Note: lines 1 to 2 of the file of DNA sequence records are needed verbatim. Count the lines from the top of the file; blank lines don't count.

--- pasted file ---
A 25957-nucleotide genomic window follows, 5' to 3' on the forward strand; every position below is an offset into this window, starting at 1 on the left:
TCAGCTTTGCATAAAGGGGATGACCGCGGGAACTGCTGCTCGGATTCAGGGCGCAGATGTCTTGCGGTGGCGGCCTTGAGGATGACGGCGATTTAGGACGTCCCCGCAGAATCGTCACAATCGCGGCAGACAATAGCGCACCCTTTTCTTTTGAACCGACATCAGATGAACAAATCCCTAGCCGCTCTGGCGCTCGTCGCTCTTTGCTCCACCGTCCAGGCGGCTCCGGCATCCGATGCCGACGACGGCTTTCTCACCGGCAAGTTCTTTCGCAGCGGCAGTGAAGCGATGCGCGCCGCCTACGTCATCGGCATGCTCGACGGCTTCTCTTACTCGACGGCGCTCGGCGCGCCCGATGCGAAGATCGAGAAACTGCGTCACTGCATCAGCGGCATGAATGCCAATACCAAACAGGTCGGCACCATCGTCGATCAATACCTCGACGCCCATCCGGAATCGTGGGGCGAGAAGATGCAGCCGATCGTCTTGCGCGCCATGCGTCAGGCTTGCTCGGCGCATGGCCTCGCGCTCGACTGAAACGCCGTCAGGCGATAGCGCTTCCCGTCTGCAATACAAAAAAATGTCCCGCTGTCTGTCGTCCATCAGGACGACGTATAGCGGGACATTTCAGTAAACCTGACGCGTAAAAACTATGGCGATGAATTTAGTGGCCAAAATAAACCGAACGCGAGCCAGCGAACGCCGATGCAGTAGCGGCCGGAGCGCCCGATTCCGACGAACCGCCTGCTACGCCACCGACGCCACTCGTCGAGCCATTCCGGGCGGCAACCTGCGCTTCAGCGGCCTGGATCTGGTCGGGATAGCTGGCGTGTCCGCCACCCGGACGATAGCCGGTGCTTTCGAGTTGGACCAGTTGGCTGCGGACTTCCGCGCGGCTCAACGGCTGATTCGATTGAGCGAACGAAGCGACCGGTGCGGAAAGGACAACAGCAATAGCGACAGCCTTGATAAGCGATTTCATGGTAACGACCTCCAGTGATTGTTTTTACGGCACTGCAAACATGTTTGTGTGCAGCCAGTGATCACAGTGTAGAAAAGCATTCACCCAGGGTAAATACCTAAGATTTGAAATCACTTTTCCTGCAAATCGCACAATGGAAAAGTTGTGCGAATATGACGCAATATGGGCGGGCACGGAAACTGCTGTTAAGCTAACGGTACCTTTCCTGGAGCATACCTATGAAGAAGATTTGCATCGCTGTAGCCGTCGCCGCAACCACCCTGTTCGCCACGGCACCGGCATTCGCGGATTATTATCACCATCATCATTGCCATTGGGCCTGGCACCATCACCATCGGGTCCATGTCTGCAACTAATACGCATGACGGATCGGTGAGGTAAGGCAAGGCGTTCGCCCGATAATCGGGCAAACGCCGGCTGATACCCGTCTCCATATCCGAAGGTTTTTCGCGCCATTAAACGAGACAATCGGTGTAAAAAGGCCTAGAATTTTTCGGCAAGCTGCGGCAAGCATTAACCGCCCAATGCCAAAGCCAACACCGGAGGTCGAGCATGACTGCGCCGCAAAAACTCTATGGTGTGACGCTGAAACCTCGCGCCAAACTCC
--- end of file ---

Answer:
A 25957-nucleotide genomic window follows, 5' to 3' on the forward strand; every position below is an offset into this window, starting at 1 on the left:
TCAGCTTTGCATAAAGGGGATGACCGCGGGAACTGCTGCTCGGATTCAGGGCGCAGATGTCTTGCGGTGGCGGCCTTGAGGATGACGGCGATTTAGGACGTCCCCGCAGAATCGTCACAATCGCGGCAGACAATAGCGCACCCTTTTCTTTTGAACCGACATCAGATGAACAAATCCCTAGCCGCTCTGGCGCTCGTCGCTCTTTGCTCCACCGTCCAGGCGGCTCCGGCATCCGATGCCGACGACGGCTTTCTCACCGGCAAGTTCTTTCGCAGCGGCAGTGAAGCGATGCGCGCCGCCTACGTCATCGGCATGCTCGACGGCTTCTCTTACTCGACGGCGCTCGGCGCGCCCGATGCGAAGATCGAGAAACTGCGTCACTGCATCAGCGGCATGAATGCCAATACCAAACAGGTCGGCACCATCGTCGATCAATACCTCGACGCCCATCCGGAATCGTGGGGCGAGAAGATGCAGCCGATCGTCTTGCGCGCCATGCGTCAGGCTTGCTCGGCGCATGGCCTCGCGCTCGACTGAAACGCCGTCAGGCGATAGCGCTTCCCGTCTGCAATACAAAAAAATGTCCCGCTGTCTGTCGTCCATCAGGACGACGTATAGCGGGACATTTCAGTAAACCTGACGCGTAAAAACTATGGCGATGAATTTAGTGGCCAAAATAAACCGAACGCGAGCCAGCGAACGCCGATGCAGTAGCGGCCGGAGCGCCCGATTCCGACGAACCGCCTGCTACGCCACCGACGCCACTCGTCGAGCCATTCCGGGCGGCAACCTGCGCTTCAGCGGCCTGGATCTGGTCGGGATAGCTGGCGTGTCCGCCACCCGGACGATAGCCGGTGCTTTCGAGTTGGACCAGTTGGCTGCGGACTTCCGCGCGGCTCAACGGCTGATTCGATTGAGCGAACGAAGCGACCGGTGCGGAAAGGACAACAGCAATAGCGACAGCCTTGATAAGCGATTTCATGGTAACGACCTCCAGTGATTGTTTTTACGGCACTGCAAACATGTTTGTGTGCAGCCAGTGATCACAGTGTAGAAAAGCATTCACCCAGGGTAAATACCTAAGATTTGAAATCACTTTTCCTGCAAATCGCACAATGGAAAAGTTGTGCGAATATGACGCAATATGGGCGGGCACGGAAACTGCTGTTAAGCTAACGGTACCTTTCCTGGAGCATACCTATGAAGAAGATTTGCATCGCTGTAGCCGTCGCCGCAACCACCCTGTTCGCCACGGCACCGGCATTCGCGGATTATTATCACCATCATCATTGCCATTGGGCCTGGCACCATCACCATCGGGTCCATGTCTGCAACTAATACGCATGACGGATCGGTGAGGTAAGGCAAGGCGTTCGCCCGATAATCGGGCAAACGCCGGCTGATACCCGTCTCCATATCCGAAGGTTTTTCGCGCCATTAAACGAGACAATCGGTGTAAAAAGGCCTAGAATTTTTCGGCAAGCTGCGGCAAGCATTAACCGCCCAATGCCAAAGCCAACACCGGAGGTCGAGCATGACTGCGCCGCAAAAACTCTATGGTGTGACGCTGAAACCTCGCGCCAAACTCC